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Of Whom the World Was Not Worthy by Marie…

Of Whom the World Was Not Worthy

by Marie Chapian

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According to the back of the book, the author traveled to what was then Yugoslavia to interview Christians whose faith had been challenged during the oppressive times of World War II. The resulting book is the story of Jakob and Jozeca and their children. Their story took place in what is now the country of Slovenia, although it was then just a part of Yugoslavia. We learn of his commitment to preaching the gospel and of Jozeca's conversion from Catholicism to Protestantism. We see Hitler and Mussolini, and the horrors wrought by their regime. We see the fear under which even those who were doing no wrong lived. It was quite easy to be imprisoned and tortured for one's faith and to be seen as aiding the enemy by unknowingly giving housing to someone who might have been working for the other side. We see the economic problems of the time, which were at least, in part, due to the war. We also see the power of prayer. Perhaps the saddest thing for me is the manner in which she was treated by the German missionary who took her husband's place in the church upon his death. I am thankful that her faith was stronger than the persecution she faced so we could hear her story. ( )
1 vote thornton37814 | Sep 28, 2012 |
This book's title comes from the “great faith chapter” in Hebrews, which starts with these words: Now faith is the substance of things hoped for, the evidence of things not seen. Beginning with Abel, the chapter lists the heroes of the Old Testament and the things their faith enabled them to do. The list ends with the unnamed and countless men and women who were destitute, homeless, tortured, imprisoned, and murdered for their faith, and it testifies of their character that the world was not worthy of them. To this number, author Marie Chapian adds Slovenian Christians who suffered greatly during World War II and the post-war years.

The central figure in Chapian's story is Jozeca , the wife of Baptist evangelist Jakob Kovac (not their real names). Chapian writes of the courtship and marriage of this unlikely couple who, despite the 35-year difference in their ages, were drawn together by their shared faith. Although Jakob often worked in the coal mines, evangelism was his primary calling. He traveled throughout Yugoslavia to preach to groups of Christians, who often met in homes. Jozeca became known as the praying woman, and people in trouble called her to come and pray for them when they had no where else to turn.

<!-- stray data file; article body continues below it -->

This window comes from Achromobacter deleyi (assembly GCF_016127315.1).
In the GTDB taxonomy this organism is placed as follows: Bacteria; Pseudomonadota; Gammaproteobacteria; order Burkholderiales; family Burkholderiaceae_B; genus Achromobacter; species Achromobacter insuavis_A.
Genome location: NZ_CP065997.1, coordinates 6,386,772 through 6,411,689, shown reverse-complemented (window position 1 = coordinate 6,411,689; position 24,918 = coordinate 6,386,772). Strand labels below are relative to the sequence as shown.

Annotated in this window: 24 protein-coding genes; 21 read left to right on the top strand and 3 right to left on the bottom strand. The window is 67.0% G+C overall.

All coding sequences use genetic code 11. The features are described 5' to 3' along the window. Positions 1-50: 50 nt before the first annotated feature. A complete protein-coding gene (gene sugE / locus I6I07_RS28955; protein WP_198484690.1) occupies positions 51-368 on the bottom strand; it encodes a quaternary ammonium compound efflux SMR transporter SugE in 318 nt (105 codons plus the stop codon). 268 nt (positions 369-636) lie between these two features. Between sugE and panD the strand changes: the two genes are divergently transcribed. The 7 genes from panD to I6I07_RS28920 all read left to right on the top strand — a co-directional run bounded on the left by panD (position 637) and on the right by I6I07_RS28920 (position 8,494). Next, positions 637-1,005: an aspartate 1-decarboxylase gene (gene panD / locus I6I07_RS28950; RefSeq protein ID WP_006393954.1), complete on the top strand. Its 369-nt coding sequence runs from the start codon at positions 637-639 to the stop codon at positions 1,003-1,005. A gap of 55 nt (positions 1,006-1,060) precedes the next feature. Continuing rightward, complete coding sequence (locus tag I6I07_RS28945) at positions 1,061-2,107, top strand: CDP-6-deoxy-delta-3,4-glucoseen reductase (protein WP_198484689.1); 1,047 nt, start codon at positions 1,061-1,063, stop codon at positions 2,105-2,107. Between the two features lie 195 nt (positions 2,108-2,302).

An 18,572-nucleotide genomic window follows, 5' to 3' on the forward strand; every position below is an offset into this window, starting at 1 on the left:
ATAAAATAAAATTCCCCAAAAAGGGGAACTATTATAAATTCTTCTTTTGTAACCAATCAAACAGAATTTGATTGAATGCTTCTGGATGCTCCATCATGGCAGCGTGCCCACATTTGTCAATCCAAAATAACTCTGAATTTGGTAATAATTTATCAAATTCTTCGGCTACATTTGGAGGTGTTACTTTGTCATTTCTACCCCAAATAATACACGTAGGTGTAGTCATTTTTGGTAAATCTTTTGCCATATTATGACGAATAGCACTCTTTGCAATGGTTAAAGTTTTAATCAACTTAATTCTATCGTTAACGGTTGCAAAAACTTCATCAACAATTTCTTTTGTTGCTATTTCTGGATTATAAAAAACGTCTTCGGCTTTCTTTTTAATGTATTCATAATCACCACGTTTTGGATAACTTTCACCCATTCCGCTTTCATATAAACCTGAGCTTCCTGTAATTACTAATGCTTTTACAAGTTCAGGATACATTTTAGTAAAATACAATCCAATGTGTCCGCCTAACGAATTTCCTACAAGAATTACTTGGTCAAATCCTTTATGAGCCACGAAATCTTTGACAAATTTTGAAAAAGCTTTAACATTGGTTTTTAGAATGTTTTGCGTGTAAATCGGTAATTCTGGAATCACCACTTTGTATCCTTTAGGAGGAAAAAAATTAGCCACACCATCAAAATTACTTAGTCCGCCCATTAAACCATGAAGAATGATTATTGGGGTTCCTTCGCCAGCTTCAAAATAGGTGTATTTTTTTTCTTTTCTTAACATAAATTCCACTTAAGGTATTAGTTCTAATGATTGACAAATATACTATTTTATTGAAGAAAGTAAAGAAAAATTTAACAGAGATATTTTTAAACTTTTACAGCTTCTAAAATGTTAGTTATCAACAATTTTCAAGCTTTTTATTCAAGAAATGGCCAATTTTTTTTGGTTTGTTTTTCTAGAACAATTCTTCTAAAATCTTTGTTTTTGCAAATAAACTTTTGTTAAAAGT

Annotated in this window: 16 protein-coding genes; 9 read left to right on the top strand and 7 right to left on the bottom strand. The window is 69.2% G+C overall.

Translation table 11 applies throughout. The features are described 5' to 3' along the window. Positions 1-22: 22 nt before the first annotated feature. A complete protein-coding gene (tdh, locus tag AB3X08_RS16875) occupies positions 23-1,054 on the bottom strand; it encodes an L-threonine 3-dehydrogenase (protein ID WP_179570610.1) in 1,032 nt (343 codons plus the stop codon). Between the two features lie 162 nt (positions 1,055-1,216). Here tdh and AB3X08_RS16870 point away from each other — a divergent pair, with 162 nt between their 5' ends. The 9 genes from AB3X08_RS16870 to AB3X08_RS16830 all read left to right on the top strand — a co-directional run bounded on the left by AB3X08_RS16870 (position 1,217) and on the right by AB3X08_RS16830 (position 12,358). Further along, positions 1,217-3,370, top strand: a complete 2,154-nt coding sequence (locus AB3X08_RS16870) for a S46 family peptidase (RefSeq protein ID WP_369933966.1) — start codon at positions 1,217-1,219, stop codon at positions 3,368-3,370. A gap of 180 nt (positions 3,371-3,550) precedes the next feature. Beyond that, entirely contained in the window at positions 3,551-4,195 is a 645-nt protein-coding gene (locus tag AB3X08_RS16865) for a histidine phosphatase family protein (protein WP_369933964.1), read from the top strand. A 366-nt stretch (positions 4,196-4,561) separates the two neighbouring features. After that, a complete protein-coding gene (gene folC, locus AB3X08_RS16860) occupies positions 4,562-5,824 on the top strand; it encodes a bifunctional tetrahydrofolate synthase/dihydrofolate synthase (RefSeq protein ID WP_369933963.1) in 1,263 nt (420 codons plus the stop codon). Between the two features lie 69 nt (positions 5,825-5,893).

The war years were difficult in Slovenia. Some Slovenes sided with the Germans, while others formed partisan groups loosely organized under Tito. Control of villages passed from side to side, often ending with the massacre of entire populations in retaliation for assistance provided to the previous occupiers of the villages. Families were split apart by imprisonment or conscription into partisan military activities. Food and shelter were scarce, and work was difficult to find. Things didn't improve much after the war, as jobs, food, and shelter were still in short supply. Jakob and Jozeca's faith sustained them through their years of suffering.

Jozeca prayed about the great problems she faced, and she never forgot to thank God for answering her prayers. Jozeca's example reminds me to be grateful for the small blessings each day brings. Her story is recommended for readers of Christian biography, particularly those with an interest in Baptist missions. ( )
1 vote cbl_tn | Mar 14, 2011 |
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Amazon.com Product Description (ISBN 0871232502, Paperback)

"We must believe with all our hearts and souls that He is with us. He is a God of love!" So shouted Jakob, the evangelist, as the German tanks roared across Yugoslavian soil, and machine guns, motorcycles and Messerschmitts screamed in the hills.

Out of the sky came the Stukas. They nosed over, dropped their bombs and veered off into the cold blue. The wagon in front of them was hit. The donkey was dead, and the driver lay mutilated in the brush at the side of the road.

"This is war," said the gray-clad officer. "The only place you will be safe is in the grave."

Weak and divided, the Yugoslavians fought back. Their ill-equipped guerrillas chewed on the German army like vermin on the flanks of a stallion. They cut phone lines, laid mines, dynamited bridges and blew up armored cars. Their stubborn war cry was, "Better grave than slave!" But, for every German they killed a hundred Yugoslavs were shot in retaliation.

In the midst of this living hell, Jakob, Jozeca and other believers clung to God and prayed for both friend and foe. The enemies of their beloved homeland could burn their cities and towns, but they could not destroy their souls or quench their indomitable spirits.

Marie Chapian went to Yugoslavia and interviewed peasants, gypsies, factory workers, doctors, laborers, and officials of the Communist party. She wanted to know how the Christians' faith was sustained through those terrible years of war, famine and cold. She learned that they had simply clung to God with an almost incredible fait

(retrieved from Amazon Thu, 12 Mar 2015 18:17:17 -0400)

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